Bobcats and snowshoe hares in the spotlight at DNR 'Wildlife Through Forestry' forum in Ishpeming

Contact: Gary Willis, 906-353-6651, ext. 112 or John Pepin, 906-226-1352

Dec. 3 presentation continues ongoing educational series

An excellent opportunity to learn more about populations and habitat of bobcats and snowshoe hares is set for Dec. 3, continuing the DNR’s successful “Wildlife Through Forestry” forums.

“This is another offering in our exciting series which explores the connections between forests and wildlife,” said DNR service forester Gary Willis. “Since 2017, all these events in this series have provided great chances to get together to have fun and to learn something new at the same time.”

The free “Snowshoe Hare and Bobcat – Populations and Habitat” forum, open to the public, will be held from 5:30 to 9 p.m. EST at the River Rock Lanes and Banquet Center, 1011 North Road, in Ishpeming.

Those arriving an hour early can meet with resource professionals to discuss management of their forest and wildlife resources.

The featured speakers will be Gary Roloff, professor of wildlife biology at the Michigan State University Department of Fisheries and Wildlife, Chris Jacques, a professor and researcher at Western Illinois University, and Eric Clark, lead biologist for the Sault Ste. Marie Tribe of Chippewa Indians.

Roloff directs the Applied Forest and Wildlife Ecology Lab at MSU. He is one of the leading authorities on snowshoe hare populations and habitat in the Lake States, while Jacques has done extensive research here on bobcat and predator-prey interactions. Clark will discuss the importance of snowshoe hare to the Soo tribe and the use of high-tech tools to conserve the species in Michigan.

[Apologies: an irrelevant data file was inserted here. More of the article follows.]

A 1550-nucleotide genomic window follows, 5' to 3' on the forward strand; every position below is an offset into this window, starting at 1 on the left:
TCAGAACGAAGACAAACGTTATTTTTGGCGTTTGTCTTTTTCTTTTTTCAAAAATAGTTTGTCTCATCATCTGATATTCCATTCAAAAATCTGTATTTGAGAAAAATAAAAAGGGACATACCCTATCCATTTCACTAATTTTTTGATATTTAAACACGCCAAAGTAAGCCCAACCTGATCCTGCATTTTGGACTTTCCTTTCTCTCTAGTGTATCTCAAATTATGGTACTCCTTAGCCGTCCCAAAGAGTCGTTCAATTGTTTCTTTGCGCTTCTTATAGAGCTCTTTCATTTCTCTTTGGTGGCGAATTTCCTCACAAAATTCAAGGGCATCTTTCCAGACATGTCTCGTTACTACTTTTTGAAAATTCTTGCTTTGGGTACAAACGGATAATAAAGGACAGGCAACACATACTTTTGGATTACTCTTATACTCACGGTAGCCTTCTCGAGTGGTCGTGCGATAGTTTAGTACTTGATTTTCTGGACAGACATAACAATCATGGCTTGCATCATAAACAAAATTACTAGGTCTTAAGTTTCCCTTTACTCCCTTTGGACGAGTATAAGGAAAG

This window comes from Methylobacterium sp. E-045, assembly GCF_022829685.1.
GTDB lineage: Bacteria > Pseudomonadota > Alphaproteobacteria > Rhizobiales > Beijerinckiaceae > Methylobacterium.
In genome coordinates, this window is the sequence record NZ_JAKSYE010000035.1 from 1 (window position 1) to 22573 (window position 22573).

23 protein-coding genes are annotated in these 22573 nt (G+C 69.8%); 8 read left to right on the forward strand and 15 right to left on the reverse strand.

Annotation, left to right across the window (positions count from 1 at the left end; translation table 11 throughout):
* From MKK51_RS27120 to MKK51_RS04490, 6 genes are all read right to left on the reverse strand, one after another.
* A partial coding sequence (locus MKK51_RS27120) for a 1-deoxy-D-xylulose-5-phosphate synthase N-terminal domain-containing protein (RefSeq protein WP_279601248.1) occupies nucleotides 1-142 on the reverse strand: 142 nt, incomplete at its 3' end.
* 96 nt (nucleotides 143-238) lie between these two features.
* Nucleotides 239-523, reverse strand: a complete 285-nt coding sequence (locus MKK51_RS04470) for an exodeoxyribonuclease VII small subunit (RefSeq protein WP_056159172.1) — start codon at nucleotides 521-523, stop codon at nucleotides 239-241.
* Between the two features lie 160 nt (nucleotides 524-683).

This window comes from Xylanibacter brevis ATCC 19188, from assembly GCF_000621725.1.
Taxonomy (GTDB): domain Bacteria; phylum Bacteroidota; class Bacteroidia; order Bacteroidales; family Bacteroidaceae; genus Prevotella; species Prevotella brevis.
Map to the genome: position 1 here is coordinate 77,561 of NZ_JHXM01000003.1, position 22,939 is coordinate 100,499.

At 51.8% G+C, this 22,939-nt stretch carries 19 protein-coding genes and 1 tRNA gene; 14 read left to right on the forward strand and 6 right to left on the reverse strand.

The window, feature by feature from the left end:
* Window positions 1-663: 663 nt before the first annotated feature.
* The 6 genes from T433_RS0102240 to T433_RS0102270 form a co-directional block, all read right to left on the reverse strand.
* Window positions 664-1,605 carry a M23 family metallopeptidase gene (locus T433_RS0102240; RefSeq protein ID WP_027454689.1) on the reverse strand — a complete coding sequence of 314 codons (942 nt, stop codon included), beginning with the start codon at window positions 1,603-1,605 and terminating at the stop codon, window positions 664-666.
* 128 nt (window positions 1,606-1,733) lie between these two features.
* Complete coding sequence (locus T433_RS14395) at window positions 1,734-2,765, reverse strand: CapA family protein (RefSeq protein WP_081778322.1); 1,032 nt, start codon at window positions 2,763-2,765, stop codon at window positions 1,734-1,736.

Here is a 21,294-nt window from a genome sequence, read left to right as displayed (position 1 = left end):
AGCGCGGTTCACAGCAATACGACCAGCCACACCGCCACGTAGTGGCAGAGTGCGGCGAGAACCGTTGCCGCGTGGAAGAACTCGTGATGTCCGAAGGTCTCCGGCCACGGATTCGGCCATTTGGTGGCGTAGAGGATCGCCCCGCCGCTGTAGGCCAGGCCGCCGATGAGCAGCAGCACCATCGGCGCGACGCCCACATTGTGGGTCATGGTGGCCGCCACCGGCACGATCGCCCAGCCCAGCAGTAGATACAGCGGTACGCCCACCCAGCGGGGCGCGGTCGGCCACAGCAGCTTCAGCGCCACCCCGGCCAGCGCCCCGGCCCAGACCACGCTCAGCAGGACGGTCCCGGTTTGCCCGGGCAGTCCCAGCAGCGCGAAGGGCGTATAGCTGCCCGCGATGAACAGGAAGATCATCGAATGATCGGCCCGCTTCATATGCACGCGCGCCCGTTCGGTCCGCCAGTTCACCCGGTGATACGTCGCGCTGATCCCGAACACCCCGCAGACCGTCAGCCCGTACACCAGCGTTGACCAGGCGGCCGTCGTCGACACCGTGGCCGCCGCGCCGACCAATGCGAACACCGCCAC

Snowshoe hares are an important prey species for many Upper Michigan predators, especially bobcat, fisher and pine marten which depend on hare abundance. Because their digestive system includes a highly specialized pouch that contains bacteria that can digest cellulose, hares can thrive on poor sites by browsing woody twigs, buds and conifer needles. They are also called “varying” hares for their ability to shed brown fur for white as the seasons change. Roloff’s presentation will discuss what is known about hare population fluctuations and the roles of predation, habitat and climate.

Bobcats are a “cat of the shadows.” Pound-for-pound, they are formidable hunters even taking down deer in deep snow. Their home ranges are large and include many square miles. Research is showing that management for bobcat involves the retention of travel corridors connecting various habitat types bobcat depend on. Jacques’ presentation will offer an in-depth summary of his research on bobcat ecology and habitat needs.

The DNR launched its forums designed to demonstrate to private landowners that they can accomplish their wildlife habitat enhancement goals and objectives by careful implementation of a well-written resource management plan.

As part of this effort the DNR has been offering its popular “Wildlife Through Forestry” forums in the western Upper Peninsula since 2017.

Across Michigan, more than 150 professional foresters and 20 wildlife biologists develop Forest Stewardship Plans for forest landowners.

For information about these plans the Commercial Forest Program or the upcoming forum, contact Gary Willis, DNR Service Forester, 427 U.S. 41 North, Baraga, Michigan, 49908; 906-353-6651, ext. 122 or